|Title||The Atomic Point Contact as a Detector of Nanomechanical Motion|
|Year of Publication||2010|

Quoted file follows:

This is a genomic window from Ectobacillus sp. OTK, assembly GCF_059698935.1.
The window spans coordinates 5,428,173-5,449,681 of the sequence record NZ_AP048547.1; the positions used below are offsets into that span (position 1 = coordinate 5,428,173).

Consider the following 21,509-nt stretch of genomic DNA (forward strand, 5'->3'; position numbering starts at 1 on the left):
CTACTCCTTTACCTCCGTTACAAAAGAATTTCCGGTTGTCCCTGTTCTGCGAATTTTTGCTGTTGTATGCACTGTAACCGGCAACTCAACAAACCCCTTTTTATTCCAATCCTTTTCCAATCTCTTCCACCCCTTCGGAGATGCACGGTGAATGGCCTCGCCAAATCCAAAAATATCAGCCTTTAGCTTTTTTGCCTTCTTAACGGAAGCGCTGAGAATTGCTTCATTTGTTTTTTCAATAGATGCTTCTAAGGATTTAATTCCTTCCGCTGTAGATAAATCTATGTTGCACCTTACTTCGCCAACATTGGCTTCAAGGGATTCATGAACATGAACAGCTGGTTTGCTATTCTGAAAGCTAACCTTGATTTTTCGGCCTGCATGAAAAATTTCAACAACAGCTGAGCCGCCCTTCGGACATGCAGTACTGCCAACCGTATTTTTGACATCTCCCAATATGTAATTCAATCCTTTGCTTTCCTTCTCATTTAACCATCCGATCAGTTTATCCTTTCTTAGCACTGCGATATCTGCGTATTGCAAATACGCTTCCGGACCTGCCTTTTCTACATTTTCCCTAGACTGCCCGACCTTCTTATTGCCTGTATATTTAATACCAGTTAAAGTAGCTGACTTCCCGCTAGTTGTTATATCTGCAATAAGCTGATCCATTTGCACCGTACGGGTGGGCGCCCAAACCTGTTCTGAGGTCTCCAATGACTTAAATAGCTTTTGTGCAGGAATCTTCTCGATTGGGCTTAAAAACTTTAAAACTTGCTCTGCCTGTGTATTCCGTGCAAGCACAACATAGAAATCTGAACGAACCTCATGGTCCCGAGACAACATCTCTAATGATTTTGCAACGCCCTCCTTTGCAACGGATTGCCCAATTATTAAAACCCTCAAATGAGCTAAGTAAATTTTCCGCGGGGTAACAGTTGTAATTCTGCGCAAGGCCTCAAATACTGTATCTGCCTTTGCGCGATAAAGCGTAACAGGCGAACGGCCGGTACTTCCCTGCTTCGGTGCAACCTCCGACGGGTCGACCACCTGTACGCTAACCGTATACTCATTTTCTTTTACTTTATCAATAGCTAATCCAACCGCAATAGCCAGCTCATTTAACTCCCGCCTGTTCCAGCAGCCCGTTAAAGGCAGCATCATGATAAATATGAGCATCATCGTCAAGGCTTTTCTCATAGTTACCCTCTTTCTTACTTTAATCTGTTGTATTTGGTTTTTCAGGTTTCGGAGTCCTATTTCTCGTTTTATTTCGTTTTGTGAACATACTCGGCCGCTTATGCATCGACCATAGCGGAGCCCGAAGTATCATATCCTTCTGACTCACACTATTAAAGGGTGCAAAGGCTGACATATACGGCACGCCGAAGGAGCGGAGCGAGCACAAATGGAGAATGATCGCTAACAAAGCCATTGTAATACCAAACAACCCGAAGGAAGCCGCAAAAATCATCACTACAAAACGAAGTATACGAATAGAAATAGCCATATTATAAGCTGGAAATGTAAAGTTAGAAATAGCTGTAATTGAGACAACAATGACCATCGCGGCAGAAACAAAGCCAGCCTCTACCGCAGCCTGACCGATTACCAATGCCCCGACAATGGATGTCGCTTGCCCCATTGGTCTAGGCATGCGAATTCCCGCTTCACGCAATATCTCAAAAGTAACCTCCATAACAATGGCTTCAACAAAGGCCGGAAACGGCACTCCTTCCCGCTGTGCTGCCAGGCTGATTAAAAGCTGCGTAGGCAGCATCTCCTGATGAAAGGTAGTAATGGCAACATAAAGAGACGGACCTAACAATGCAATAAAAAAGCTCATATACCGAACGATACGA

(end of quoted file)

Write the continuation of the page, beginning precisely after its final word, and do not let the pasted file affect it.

I experimentally demonstrate that an atomic point contact (APC) is a sensitive detector of nanomechanical motion. With a microwave technique, I increase the measurement speed of APCs by a factor of 500. This measurement is fast enough to detect the resonant motion of nanomechanical structures at frequencies up to 150 MHz. I measure displacement with a shot-noise limited imprecision of √Sx = 0:29 fm/√Hz and simultaneously observe a √SF = 61 aN/√Hz backaction force. A quantum limited detector would operate at the limit imposed by the Heisenberg uncertainty principle, √SxSF ≥ ħ; for this APC detector√SxSF = 168ħ. Because the measurement noise is dominated by the shot noise of tunneling electrons, the non-ideality of the APC detector is likely due to a backaction force in excess of that required by quantum mechanics. Although I cannot unambiguously determine the origin of this excess backaction force, I am able to eliminate certain possible origins. For example, the observed linear dependence of the backaction force SF on APC current is inconsistent with a noisy electrostatic attraction mediated by the mutual capacitance between the APC electrodes. In contrast, a model of the backaction force that invokes a momentum impulse delivered by each tunneling electron correctly accounts for the observed scaling. However, each electron would have to deliver a momentum impulse greater than 20 times the Fermi momentum which seems implausibly large. I also observe the signs of molecular vibrations in the APC using inelastic electron tunneling spectroscopy. At the bias energy associated with vibrations I measure a resonant increase in the backaction force. This observation suggests that the excess backaction may arise from the interaction of tunneling electrons and molecular vibrations.